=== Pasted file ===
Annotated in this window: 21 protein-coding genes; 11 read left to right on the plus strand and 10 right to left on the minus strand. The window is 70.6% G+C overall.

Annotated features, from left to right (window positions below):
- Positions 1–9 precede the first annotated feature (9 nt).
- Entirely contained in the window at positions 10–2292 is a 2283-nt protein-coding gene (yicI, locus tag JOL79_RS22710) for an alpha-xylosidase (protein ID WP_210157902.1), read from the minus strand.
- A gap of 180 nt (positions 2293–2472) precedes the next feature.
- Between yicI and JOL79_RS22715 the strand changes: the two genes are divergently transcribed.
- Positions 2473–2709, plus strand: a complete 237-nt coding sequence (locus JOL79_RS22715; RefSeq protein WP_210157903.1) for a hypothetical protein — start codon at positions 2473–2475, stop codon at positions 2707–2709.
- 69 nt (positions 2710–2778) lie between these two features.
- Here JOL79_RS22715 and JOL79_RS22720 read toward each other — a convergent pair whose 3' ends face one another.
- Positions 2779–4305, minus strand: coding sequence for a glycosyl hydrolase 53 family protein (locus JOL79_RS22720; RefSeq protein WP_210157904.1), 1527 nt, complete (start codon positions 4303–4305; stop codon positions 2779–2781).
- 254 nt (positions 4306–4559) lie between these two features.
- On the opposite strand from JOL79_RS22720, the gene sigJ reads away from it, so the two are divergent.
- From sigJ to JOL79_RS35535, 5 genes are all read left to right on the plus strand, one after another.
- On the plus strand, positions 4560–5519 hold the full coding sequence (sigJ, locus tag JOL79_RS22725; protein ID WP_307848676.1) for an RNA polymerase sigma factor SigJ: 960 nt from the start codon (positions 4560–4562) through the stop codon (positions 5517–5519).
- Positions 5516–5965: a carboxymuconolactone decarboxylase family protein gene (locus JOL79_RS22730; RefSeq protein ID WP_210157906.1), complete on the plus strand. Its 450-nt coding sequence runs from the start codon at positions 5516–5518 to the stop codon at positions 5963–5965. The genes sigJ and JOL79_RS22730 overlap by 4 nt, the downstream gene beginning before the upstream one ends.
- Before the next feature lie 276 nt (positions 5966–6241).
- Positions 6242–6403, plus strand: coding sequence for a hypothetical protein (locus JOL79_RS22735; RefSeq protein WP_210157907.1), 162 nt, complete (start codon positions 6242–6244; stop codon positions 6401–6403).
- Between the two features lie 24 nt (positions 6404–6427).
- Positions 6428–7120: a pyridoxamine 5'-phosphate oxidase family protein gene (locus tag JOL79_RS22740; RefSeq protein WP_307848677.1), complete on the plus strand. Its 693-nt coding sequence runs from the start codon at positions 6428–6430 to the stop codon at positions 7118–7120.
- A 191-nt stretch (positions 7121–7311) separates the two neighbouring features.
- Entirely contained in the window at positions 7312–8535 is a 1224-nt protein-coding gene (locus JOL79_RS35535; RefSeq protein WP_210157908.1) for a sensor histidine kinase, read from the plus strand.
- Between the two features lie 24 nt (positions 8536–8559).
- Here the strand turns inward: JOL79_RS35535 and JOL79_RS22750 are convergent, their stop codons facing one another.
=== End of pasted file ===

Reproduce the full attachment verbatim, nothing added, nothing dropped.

Annotated in this window: 21 protein-coding genes; 11 read left to right on the plus strand and 10 right to left on the minus strand. The window is 70.6% G+C overall.

Annotated features, from left to right (window positions below):
- Positions 1–9 precede the first annotated feature (9 nt).
- Entirely contained in the window at positions 10–2292 is a 2283-nt protein-coding gene (yicI, locus tag JOL79_RS22710) for an alpha-xylosidase (protein ID WP_210157902.1), read from the minus strand.
- A gap of 180 nt (positions 2293–2472) precedes the next feature.
- Between yicI and JOL79_RS22715 the strand changes: the two genes are divergently transcribed.
- Positions 2473–2709, plus strand: a complete 237-nt coding sequence (locus JOL79_RS22715; RefSeq protein WP_210157903.1) for a hypothetical protein — start codon at positions 2473–2475, stop codon at positions 2707–2709.
- 69 nt (positions 2710–2778) lie between these two features.
- Here JOL79_RS22715 and JOL79_RS22720 read toward each other — a convergent pair whose 3' ends face one another.
- Positions 2779–4305, minus strand: coding sequence for a glycosyl hydrolase 53 family protein (locus JOL79_RS22720; RefSeq protein WP_210157904.1), 1527 nt, complete (start codon positions 4303–4305; stop codon positions 2779–2781).
- 254 nt (positions 4306–4559) lie between these two features.
- On the opposite strand from JOL79_RS22720, the gene sigJ reads away from it, so the two are divergent.
- From sigJ to JOL79_RS35535, 5 genes are all read left to right on the plus strand, one after another.
- On the plus strand, positions 4560–5519 hold the full coding sequence (sigJ, locus tag JOL79_RS22725; protein ID WP_307848676.1) for an RNA polymerase sigma factor SigJ: 960 nt from the start codon (positions 4560–4562) through the stop codon (positions 5517–5519).
- Positions 5516–5965: a carboxymuconolactone decarboxylase family protein gene (locus JOL79_RS22730; RefSeq protein ID WP_210157906.1), complete on the plus strand. Its 450-nt coding sequence runs from the start codon at positions 5516–5518 to the stop codon at positions 5963–5965. The genes sigJ and JOL79_RS22730 overlap by 4 nt, the downstream gene beginning before the upstream one ends.
- Before the next feature lie 276 nt (positions 5966–6241).
- Positions 6242–6403, plus strand: coding sequence for a hypothetical protein (locus JOL79_RS22735; RefSeq protein WP_210157907.1), 162 nt, complete (start codon positions 6242–6244; stop codon positions 6401–6403).
- Between the two features lie 24 nt (positions 6404–6427).
- Positions 6428–7120: a pyridoxamine 5'-phosphate oxidase family protein gene (locus tag JOL79_RS22740; RefSeq protein WP_307848677.1), complete on the plus strand. Its 693-nt coding sequence runs from the start codon at positions 6428–6430 to the stop codon at positions 7118–7120.
- A 191-nt stretch (positions 7121–7311) separates the two neighbouring features.
- Entirely contained in the window at positions 7312–8535 is a 1224-nt protein-coding gene (locus JOL79_RS35535; RefSeq protein WP_210157908.1) for a sensor histidine kinase, read from the plus strand.
- Between the two features lie 24 nt (positions 8536–8559).
- Here the strand turns inward: JOL79_RS35535 and JOL79_RS22750 are convergent, their stop codons facing one another.